A contributing factor to the loss of muscle mass and strength during aging is the reduction in the number of functioning motor units (MU). It has been shown that lifelong physically active older rats have greater numbers of MU compared with age-matched sedentary controls, suggesting that chronic exercise may preserve MU function with advancing age. This has not previously been examined in humans.Purpose:
Thus, the purpose of this study was to estimate the number of functioning MU in the tibialis anterior of masters runners (∼65 yr) and to compare the values with recreationally active young (∼25 yr) and healthy age-matched controls (∼65 yr).Methods:
Decomposition-enhanced spike-triggered averaging was used to collect surface and intramuscular EMG signals during dorsiflexion at 25% of maximum voluntary isometric contraction.Results:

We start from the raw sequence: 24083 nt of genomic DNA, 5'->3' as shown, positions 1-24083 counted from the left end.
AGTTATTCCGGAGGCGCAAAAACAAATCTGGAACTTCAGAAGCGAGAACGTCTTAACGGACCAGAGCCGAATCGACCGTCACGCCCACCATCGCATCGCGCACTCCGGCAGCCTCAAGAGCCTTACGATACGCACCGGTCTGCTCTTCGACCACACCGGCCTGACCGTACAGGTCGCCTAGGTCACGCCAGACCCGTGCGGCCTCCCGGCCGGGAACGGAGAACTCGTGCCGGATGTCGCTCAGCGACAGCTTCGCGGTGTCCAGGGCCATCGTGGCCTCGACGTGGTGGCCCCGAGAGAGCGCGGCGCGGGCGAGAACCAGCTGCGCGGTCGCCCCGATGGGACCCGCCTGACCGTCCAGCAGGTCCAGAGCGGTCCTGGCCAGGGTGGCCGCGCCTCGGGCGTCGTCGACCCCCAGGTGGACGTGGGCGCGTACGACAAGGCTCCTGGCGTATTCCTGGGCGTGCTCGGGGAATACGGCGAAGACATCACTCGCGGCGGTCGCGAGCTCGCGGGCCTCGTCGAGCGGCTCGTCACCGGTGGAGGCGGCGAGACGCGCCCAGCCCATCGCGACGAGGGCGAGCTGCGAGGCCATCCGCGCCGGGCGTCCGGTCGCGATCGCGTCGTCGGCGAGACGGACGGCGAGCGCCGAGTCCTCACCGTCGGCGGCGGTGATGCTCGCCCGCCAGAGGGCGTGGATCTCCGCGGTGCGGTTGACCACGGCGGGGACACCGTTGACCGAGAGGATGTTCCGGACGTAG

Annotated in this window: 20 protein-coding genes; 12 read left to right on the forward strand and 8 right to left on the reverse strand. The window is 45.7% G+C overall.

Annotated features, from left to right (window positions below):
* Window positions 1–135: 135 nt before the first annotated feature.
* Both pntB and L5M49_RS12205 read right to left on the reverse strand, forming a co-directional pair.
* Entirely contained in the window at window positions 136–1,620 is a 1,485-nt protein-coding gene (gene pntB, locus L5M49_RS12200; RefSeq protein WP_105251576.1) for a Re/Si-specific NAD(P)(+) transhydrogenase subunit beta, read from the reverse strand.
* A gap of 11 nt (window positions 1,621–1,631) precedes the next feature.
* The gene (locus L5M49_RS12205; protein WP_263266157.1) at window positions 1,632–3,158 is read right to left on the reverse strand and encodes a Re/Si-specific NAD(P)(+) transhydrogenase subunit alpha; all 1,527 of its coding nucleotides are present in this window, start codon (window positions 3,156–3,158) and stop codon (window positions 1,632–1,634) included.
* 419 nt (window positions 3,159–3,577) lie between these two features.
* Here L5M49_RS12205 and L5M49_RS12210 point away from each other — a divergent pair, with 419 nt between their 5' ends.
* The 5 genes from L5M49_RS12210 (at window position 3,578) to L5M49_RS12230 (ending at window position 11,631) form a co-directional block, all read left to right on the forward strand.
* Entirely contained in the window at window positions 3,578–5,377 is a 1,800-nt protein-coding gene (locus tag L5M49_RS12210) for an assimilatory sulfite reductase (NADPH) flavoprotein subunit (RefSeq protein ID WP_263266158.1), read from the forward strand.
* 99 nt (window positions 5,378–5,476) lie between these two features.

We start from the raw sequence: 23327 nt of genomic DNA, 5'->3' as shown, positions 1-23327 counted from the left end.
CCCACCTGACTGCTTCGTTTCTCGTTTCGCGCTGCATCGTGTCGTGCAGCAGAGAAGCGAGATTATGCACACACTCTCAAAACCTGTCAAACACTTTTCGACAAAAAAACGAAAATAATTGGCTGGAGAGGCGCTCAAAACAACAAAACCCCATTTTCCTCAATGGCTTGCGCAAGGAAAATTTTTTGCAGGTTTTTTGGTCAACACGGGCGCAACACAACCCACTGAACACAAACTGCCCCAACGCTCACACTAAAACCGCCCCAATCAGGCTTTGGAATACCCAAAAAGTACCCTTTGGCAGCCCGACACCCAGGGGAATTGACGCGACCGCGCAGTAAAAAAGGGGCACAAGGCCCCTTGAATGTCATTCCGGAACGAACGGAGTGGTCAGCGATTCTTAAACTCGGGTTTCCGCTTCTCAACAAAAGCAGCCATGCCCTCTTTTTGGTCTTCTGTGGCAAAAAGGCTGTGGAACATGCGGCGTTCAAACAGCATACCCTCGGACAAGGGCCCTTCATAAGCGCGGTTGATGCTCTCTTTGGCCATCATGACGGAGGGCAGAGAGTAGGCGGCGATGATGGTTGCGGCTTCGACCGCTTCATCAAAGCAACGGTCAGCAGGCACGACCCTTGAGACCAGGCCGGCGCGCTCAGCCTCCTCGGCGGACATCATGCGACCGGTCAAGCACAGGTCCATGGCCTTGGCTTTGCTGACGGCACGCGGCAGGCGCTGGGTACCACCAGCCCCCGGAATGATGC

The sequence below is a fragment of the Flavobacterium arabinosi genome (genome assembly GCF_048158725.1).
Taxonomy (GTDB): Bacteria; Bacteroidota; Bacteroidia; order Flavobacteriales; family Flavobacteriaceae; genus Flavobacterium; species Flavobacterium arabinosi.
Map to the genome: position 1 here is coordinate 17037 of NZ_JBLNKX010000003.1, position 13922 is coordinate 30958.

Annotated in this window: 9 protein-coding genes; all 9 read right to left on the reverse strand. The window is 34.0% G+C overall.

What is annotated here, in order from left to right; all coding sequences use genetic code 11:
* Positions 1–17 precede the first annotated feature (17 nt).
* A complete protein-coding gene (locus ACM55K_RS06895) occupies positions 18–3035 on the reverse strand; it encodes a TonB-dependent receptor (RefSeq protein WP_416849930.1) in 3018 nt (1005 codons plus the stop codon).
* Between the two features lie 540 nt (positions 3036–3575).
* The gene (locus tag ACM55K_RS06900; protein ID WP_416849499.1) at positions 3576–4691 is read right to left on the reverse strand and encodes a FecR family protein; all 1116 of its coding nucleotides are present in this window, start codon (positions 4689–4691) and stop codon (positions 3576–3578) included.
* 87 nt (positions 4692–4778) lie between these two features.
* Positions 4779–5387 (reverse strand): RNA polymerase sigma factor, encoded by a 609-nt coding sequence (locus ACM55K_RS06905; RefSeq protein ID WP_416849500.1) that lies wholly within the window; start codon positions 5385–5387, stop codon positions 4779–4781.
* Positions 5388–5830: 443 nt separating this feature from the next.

The estimated number of MU did not differ between masters runners and young, but MU number estimates were lower in the old (91 ± 22 MU) compared with the masters runners (140 ± 53 MU) and young (150 ± 43 MU).Conclusion:
These results demonstrate that lifelong high-intensity physical activity could potentially mitigate the loss of MU associated with aging well into the seventh decade of life.